According to the Book of Giants, God sent Leviathan to kill the giants and their spawn that survived the flood. Only the giant Ohyah survived and killed Leviathan. God then sent the archangel Raphael to kill Ohyah. Some of the deceased giants were not confined to a place of punishment but remained on earth as evil spirits.


The Giants of Mythology

The Titans and Giants, an illustration from Dante’s Inferno, by Gustave Doré, 1857, via Wikimedia Commons


Giants also feature prominently in classical mythological works of Greek and Norse origin. In Homer’s The Odyssey, the hero Odysseus encounters the Cyclops, and one-eyed giants such as Polyphemus. The Roman poet Virgil also mentions giants in his epic poem the Aeneid. The Norse giants were known as the Jotnar. They were powerful creatures often associated with chaos and destruction. Notable giants in Norse mythology include Ymir, the first giant, and the giantess Skadi.


In Greek mythology, the Gigantomachy was a fierce and bloody battle between the gods of Olympus and the Giants that lasted ten years. The Giants displayed incredible strength, posing a formidable threat to the gods. During this battle, some of the most significant clashes were between Zeus and the giant Enceladus, Athena and the giant Pallas, and Heracles, who engaged in combat with Alcyoneus. The giants could not defeat the Olympian gods with their superior power and divine weapons. The Olympians emerged victorious in the Gigantomachy.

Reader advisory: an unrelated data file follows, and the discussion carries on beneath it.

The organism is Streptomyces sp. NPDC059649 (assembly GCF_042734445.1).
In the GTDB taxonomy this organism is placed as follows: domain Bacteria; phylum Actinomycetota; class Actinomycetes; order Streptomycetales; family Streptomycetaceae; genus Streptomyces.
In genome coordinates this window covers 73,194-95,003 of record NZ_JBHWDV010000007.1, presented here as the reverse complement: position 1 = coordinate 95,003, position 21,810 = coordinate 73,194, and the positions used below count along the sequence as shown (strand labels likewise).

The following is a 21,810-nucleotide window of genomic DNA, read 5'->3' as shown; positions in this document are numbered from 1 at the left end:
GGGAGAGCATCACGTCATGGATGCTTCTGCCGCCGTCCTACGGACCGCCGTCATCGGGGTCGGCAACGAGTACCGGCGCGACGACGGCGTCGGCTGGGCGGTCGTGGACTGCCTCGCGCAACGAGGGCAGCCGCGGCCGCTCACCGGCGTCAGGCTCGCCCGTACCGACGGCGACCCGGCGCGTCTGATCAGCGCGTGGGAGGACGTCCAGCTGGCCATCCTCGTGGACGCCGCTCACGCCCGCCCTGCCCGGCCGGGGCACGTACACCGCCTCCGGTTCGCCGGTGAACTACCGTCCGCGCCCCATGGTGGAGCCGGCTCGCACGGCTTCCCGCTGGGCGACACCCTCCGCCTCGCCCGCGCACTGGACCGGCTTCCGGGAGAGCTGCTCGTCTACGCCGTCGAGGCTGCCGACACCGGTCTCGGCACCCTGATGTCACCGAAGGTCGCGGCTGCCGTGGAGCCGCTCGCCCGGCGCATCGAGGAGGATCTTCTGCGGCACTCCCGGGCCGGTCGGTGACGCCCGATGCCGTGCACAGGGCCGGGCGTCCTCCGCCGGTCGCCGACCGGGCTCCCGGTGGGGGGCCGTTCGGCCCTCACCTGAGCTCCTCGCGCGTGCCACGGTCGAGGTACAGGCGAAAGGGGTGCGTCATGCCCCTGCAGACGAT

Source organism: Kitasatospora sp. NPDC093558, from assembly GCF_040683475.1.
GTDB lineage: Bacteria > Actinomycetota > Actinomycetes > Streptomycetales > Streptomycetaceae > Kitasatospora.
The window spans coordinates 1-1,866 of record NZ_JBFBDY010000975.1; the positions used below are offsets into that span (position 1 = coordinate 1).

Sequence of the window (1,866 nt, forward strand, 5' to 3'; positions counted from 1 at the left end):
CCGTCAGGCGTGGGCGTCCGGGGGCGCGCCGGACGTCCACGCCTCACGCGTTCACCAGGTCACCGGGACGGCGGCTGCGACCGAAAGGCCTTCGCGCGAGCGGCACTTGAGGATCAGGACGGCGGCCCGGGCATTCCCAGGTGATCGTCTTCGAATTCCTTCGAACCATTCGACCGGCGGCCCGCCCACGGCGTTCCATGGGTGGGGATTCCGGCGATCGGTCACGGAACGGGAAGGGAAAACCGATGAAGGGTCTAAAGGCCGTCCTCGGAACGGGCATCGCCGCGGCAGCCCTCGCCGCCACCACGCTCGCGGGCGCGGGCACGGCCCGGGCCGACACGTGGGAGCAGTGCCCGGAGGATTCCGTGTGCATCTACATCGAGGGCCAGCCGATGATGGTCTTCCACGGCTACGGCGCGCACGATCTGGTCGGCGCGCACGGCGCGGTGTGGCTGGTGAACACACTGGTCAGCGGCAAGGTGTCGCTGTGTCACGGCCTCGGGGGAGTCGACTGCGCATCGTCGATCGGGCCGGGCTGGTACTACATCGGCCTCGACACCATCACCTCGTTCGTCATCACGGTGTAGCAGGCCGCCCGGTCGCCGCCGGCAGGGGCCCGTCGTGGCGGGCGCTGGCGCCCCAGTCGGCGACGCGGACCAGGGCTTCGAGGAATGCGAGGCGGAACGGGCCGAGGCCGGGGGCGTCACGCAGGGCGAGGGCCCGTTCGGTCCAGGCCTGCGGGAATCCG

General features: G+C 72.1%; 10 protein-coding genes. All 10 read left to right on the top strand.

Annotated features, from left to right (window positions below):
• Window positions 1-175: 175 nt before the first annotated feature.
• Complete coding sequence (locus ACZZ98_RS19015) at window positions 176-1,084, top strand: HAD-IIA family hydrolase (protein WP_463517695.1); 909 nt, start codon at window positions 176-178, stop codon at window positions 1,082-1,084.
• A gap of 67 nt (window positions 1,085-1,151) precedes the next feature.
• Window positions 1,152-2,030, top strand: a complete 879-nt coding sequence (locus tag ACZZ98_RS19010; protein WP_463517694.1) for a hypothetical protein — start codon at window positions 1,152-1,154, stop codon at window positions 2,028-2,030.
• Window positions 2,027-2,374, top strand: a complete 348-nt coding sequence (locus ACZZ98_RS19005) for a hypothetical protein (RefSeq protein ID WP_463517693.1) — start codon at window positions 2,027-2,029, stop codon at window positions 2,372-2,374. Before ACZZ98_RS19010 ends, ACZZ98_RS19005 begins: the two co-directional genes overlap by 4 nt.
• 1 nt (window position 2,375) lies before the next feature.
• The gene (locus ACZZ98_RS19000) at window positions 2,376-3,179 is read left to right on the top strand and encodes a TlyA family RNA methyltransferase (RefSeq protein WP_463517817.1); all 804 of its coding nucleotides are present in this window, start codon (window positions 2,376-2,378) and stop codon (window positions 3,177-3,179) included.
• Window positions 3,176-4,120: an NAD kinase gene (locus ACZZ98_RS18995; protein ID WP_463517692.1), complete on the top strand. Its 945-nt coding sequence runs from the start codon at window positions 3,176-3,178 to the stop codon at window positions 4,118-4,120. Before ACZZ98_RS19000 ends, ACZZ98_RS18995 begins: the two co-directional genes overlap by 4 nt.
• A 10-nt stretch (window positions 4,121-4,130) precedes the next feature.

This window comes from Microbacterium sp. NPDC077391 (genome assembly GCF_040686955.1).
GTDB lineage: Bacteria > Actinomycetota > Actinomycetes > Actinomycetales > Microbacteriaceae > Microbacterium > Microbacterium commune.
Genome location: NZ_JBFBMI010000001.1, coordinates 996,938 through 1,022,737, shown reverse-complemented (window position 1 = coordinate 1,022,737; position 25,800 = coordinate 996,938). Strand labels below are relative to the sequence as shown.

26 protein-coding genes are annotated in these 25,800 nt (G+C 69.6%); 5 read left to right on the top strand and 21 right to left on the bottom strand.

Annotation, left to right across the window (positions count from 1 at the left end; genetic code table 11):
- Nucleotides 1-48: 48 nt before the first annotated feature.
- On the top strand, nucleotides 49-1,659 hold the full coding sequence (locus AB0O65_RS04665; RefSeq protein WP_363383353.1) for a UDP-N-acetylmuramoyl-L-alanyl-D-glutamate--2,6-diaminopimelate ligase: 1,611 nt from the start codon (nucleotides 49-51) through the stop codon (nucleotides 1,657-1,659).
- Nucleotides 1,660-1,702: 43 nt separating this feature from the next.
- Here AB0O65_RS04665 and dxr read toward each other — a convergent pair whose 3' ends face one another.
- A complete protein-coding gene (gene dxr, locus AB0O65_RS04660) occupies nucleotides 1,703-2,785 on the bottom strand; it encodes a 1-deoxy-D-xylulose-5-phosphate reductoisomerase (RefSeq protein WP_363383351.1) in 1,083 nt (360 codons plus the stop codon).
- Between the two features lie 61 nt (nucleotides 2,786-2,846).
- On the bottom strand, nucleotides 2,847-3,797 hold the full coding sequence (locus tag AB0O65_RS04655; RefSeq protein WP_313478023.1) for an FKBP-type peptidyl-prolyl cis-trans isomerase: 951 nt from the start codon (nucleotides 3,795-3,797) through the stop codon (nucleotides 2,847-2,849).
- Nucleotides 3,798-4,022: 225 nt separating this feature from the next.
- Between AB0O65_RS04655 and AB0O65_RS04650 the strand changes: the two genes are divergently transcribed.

The Giants of Western Literature: Legends and Fantasy

Sir Gawain and the Green Knight, late 14th Century, via Reading University


Arguably the most famous giant in Western culture is found in the poem Sir Gawain and the Green Knight of the Arthurian legend tradition. Hollywood even made the story into a motion picture titled The Green Knight. The Green Knight was an individual of great stature with a green complexion who appeared at King Arthur’s court to present a challenge to the knights. He offered that a knight could strike him with his own axe if, one year later, he could return the blow at the Green Chapel.


Gawain takes up the challenge and beheads him. However, the beheaded Green Knight promptly picked up his head and departed on horseback. A year later, Gawain starts searching for the Green Chapel and eventually finds it. The Green Knight was waiting and took three strikes at Gawain, only lightly grazing him on the last blow. Gawain acknowledged that he was wearing a magic girdle to protect himself and wore it afterward as a girdle of shame. This story does not present the giant as the typical brute like ancient literary works usually do.


Another Arthurian story has Arthur fighting a giant he encountered on Mount Saint Michael in Brittany. A 14th-century poem tells the story of a giant that harassed the people of Brittany. Arthur intervened, slaying the giant with his prowess.


King Arthur finds a giant roasting a pig, 14th century, via the British Library


Dante’s Inferno, a 14th-century work, features giants such as Nimrod, Ephialtes, Briareus, Tityos, and Typhon. He seems to draw from biblical and mythological concepts of giants and depicts them as rebellious villains.


Milton’s Paradise Lost also features a giant. This time, the giant is a manifestation of Satan, and Lancelot Speed depicts him as eating human flesh in his illustration, which is featured in some copies of Milton’s work. This depiction is consistent with what the Apocrypha had to say about giants devouring humans and may have influenced this depiction.


The Giant, scan of illustration in a book of The Legends of King Arthur and His Knights, by Speed Lancelot, 1912, via Wikimedia Commons